This is the sixth novel in which clever Nicola Upson has featured Josephine Tey who was considered among the best writers in early crime fiction in the English speaking world. This time the setting is May of 1937, the year in which the coronation of George V1 took place. In fact the action mostly takes place on Coronation Day itself, a day of huge, and noisy, celebration throughout the nation.
Using her skills, Upson evokes that day in London, particularly around the BBC, to perfection, not missing a beat in anything from food to fashion, which will add to the atmosphere she needs to create around a murder or two. One tiny example the canteen at Broadcasting House was “stark and modern in design ….. attractive to the offer of three courses for sixpence”. Josephine’s friend, Detective Chief Inspector Archie Penrose is summoned to the scene of the murder, in his broadcasting booth, of one of the commentators on the procession, and is confronted with much more than he expected.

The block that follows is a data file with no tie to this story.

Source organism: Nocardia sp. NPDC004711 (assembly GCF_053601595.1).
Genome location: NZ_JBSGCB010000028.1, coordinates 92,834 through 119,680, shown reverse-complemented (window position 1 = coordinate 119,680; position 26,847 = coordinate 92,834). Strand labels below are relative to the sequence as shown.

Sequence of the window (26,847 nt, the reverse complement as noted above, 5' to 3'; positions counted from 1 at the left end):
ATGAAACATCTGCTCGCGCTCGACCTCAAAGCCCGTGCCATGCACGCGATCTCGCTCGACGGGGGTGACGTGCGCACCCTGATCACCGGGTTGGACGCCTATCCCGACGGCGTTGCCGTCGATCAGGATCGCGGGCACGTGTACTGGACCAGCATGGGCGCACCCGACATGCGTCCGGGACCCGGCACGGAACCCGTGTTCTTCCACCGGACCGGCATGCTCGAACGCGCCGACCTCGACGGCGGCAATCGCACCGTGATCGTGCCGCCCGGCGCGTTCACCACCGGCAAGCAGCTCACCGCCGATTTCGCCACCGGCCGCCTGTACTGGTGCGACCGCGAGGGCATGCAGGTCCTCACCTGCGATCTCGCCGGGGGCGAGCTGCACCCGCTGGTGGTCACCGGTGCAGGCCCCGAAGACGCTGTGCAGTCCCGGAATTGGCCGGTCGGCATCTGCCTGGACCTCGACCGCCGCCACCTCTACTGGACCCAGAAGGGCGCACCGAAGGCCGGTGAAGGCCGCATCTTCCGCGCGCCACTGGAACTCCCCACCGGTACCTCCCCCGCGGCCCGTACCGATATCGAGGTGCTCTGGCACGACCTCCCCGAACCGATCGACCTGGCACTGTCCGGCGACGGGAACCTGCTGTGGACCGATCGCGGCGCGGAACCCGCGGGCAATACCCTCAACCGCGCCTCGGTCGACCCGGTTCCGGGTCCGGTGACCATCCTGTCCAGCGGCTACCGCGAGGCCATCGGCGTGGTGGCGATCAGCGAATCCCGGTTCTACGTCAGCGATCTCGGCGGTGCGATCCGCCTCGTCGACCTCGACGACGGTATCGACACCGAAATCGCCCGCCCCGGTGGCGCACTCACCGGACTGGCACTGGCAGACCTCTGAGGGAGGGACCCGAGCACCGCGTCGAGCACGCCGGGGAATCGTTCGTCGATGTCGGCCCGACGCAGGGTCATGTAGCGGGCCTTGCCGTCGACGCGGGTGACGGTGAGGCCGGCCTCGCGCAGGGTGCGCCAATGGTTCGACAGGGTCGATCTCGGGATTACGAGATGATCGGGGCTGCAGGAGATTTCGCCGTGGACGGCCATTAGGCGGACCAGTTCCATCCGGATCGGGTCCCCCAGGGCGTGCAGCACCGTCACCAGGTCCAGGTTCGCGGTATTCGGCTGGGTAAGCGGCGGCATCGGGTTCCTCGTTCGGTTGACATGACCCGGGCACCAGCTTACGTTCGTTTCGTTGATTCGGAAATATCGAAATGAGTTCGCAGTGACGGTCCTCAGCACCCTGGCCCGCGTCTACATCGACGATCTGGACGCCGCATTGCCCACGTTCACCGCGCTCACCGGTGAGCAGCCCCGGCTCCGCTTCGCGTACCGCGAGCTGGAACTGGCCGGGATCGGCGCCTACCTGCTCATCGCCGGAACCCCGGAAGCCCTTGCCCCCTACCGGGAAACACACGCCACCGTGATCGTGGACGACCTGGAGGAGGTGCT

A confession was freely given, but, through Josephine, Archie is led back to a death some years earlier the death of the sister of the woman who had confessed to this crime. How on earth could they be connected?
After a slow build-up, the story suddenly takes off as secret after secret is revealed, and another murder is committed. You will be biting your finger-nails down to the elbow before the dénouement. It is a bumpy, interesting ride, particularly as the combination of history and baffling crime is so audaciously brought together in a finely crafted story.
by: NICOLA UPSON
PUBLISHEDby FABER & FABER for a recommended $29.99